Friday, July 9, 2010

Roleplaying without Combat

In the Serenity game we just started last Friday, I play a Shepherd (priest/minister). I also happen to be the groups medic and a good shot with a pistol. In the town on the back end of the 'verse where we started, my character found an abandoned church and some very eager people with a desire for a Sunday service. I ended up role-playing in a separate scene from the rest of the group for a large portion of the session and I had a blast doing it. I usually enjoy combat while role-playing, especially considering my miniature game background. I was very surprised how much I took to the role of Shepherd and Medic. During the session, I used my medic ability on two NPCs: a drunk and a sick little girl, gave money to the little girl's family to escape the town, cleaned a church, planned a bank heist with the group and preached a Sunday sermon as a diversion before a high speed chase to end the session.

One reason that this session was so much fun for me without combat was the prep work by the GM. He worked hard on the terrain and other visuals, as you can see from the pictures posted live last Friday, and focused on the backgrounds and roles of the characters to the point where he worked a lot of the backgrounds into the storyline. The GM plans on running the next session in the series in about a month. This time period is a hard wait, but worth it since this effort takes time for high quality play. Providing my Shepherd with opportunities to both heal and preach via an interesting skill challenge where I received rewards (plot points in this system) made my play experience seem fresh and provided that feeling like when I first started to play RPGs. I can hardly wait for the next session to see how I can continue my pacifist ways.

Some other highlights from my "homily." We essentially had an Ocean's Eleven type mission where my character provided a distraction from a position of trust and authority/respect while the rest of the group broke into the bank. In order to keep distracting the town, I had to roleplay and pass increasingly difficult skill challenges. I was in contact with the group through an almost invisible ear piece communicator so I would know how long I had to delay. At one point, the other players needed a key code that only I wrote down. I decided that I would communicate the code by incorporating the numbers/words into the sermon. I quoted chapter 9 verse 20 of ... where the BROADSWORD of the Lord... This use of roleplaying was the highlight of the session for me and drew a number of chuckles from around the table.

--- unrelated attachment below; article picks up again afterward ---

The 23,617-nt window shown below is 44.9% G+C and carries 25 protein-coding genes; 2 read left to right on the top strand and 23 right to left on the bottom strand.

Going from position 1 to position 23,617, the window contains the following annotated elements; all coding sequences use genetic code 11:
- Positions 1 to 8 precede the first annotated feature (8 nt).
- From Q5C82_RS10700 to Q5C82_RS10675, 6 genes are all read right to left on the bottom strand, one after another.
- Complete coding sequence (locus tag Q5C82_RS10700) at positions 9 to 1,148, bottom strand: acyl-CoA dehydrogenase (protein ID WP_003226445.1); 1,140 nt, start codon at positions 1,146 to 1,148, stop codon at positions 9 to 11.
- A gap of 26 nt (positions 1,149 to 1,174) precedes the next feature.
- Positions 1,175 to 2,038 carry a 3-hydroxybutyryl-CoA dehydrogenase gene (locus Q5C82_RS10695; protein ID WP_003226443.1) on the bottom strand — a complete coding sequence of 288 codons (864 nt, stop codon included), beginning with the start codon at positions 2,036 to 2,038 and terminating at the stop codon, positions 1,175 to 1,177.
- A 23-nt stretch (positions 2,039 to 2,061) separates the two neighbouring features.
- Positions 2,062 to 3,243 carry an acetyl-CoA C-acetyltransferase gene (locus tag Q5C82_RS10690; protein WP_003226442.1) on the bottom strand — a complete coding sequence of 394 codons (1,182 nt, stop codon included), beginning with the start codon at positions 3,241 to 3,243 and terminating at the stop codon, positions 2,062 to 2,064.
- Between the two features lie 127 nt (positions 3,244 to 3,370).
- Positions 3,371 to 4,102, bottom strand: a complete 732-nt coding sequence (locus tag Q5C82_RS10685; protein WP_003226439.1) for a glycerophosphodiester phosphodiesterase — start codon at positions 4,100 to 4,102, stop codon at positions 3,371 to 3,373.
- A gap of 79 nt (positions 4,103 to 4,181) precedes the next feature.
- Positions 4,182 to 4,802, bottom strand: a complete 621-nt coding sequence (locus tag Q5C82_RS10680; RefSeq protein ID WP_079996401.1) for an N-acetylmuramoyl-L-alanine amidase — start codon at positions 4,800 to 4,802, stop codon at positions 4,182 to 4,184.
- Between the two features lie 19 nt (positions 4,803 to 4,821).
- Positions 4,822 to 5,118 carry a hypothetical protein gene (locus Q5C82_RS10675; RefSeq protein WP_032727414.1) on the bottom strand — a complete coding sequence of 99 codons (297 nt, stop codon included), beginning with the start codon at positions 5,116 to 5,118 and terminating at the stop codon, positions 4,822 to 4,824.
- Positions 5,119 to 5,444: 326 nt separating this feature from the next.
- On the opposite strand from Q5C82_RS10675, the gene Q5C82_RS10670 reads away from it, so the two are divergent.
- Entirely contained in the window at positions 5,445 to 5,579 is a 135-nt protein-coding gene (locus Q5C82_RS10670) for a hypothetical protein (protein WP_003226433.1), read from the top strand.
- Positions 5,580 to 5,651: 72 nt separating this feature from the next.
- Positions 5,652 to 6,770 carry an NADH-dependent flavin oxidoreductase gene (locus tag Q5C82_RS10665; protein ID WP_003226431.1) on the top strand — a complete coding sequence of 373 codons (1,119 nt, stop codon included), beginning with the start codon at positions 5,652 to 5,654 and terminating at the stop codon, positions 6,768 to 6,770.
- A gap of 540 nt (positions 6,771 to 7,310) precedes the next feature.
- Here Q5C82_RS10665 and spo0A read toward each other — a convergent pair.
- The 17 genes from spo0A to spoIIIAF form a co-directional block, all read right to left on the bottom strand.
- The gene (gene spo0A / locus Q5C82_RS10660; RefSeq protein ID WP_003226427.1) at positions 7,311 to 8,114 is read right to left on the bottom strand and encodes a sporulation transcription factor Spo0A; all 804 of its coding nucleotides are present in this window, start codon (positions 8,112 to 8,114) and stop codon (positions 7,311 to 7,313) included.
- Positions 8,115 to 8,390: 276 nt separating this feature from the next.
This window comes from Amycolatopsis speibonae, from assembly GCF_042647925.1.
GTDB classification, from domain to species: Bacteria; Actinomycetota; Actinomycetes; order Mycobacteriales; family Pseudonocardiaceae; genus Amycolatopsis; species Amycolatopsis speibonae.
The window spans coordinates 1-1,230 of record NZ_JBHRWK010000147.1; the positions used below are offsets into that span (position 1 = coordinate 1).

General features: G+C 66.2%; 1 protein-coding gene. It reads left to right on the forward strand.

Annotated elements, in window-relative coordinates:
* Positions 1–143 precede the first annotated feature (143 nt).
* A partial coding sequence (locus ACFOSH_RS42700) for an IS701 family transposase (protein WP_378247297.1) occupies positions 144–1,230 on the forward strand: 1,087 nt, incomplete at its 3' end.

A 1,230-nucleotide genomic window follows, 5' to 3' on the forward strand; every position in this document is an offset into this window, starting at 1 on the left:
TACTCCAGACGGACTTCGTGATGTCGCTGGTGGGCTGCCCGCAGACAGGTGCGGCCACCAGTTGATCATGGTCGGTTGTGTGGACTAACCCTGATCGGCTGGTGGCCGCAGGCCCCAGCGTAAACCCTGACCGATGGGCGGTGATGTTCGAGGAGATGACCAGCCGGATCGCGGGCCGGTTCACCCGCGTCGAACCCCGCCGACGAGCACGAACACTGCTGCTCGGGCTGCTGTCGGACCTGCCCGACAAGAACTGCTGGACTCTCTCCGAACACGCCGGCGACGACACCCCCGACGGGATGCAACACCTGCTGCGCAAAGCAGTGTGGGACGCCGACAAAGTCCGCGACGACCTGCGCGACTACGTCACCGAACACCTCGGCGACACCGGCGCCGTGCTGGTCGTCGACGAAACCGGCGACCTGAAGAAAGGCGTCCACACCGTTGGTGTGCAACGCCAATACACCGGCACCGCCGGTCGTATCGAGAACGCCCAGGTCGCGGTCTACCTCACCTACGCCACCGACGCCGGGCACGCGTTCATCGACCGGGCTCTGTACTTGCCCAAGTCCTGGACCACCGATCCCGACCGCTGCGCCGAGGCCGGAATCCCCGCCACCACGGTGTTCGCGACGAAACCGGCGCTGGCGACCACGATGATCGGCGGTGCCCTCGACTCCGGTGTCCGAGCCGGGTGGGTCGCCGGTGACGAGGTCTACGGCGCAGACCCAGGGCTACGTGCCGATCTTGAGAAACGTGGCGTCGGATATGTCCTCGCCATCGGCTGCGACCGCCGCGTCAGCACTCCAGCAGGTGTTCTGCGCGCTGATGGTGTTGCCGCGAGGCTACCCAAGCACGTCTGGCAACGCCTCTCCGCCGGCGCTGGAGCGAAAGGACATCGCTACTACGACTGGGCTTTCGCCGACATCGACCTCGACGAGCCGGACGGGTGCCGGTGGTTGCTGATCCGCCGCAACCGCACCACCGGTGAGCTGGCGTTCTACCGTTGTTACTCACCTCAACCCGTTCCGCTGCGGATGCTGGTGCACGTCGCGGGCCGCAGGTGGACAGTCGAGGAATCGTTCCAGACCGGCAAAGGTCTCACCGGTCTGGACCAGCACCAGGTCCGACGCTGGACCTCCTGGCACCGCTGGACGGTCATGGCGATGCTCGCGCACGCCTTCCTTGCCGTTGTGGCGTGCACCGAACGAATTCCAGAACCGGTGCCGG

Anyone out there ever play a character that was essentially for noncombat in a combat oriented game? I would love to hear some stories to help give me motivation and ideas for the future. Being a preacher and a medic should cover a lot of this roleplaying for this adventure, and I want to avoid combat for as long as possible. This type of roleplaying may come in handy for me as I will be playing a Dr. Who game at GenCon and I would like to be ready in case I don't have any real combat abilities. (If you have seen the show, you know that physical combat is often a last resort ranking far, far behind simply running away). Also, I know it is pretty easy to never have combat in Call of Cthulhu, but combat is not the main focus in that game as many things you try to fight will simply kill you. I am focusing on noncombat characters in combat oriented games.

1 comment:

  1. One of my favorite 3.5 D&D characters that I have run is a gnome linguist (Rogue 10) named Vanessa that went through the Tomb of Horrors solo. She was going for a prestige class that required her to write a book of an adventure, one that was worthy of keeping in the intended group's library.

    I went through the entire tomb, fought 1 creature, and talked to the rest - my GM just about snorted all his soda when I insisted on making a diplomacy roll to talk to a Sladd, and made me show him that I actually possessed the language, which I did. I got to the end, saw the skull rise up...and backed out saying "not that curious!" and went on my merry. Knowing 40 languages, and having decent skill levels in Diplomacy and Knowledge: History (and Ancient History) would normally have made me an NPC exposition tool, but I used them to catalogue the entire tomb and even figure out a few of the secrets that the DM had swiped from the next adventure in the series.

    I think I enjoyed it so much because I love languages so much, and have some extensive real-world experience in what knowing a bunch of them can do for you. If you're looking for a character like this, you might think of what skills you love and find a way to use them fantastically in a combat-oriented game.


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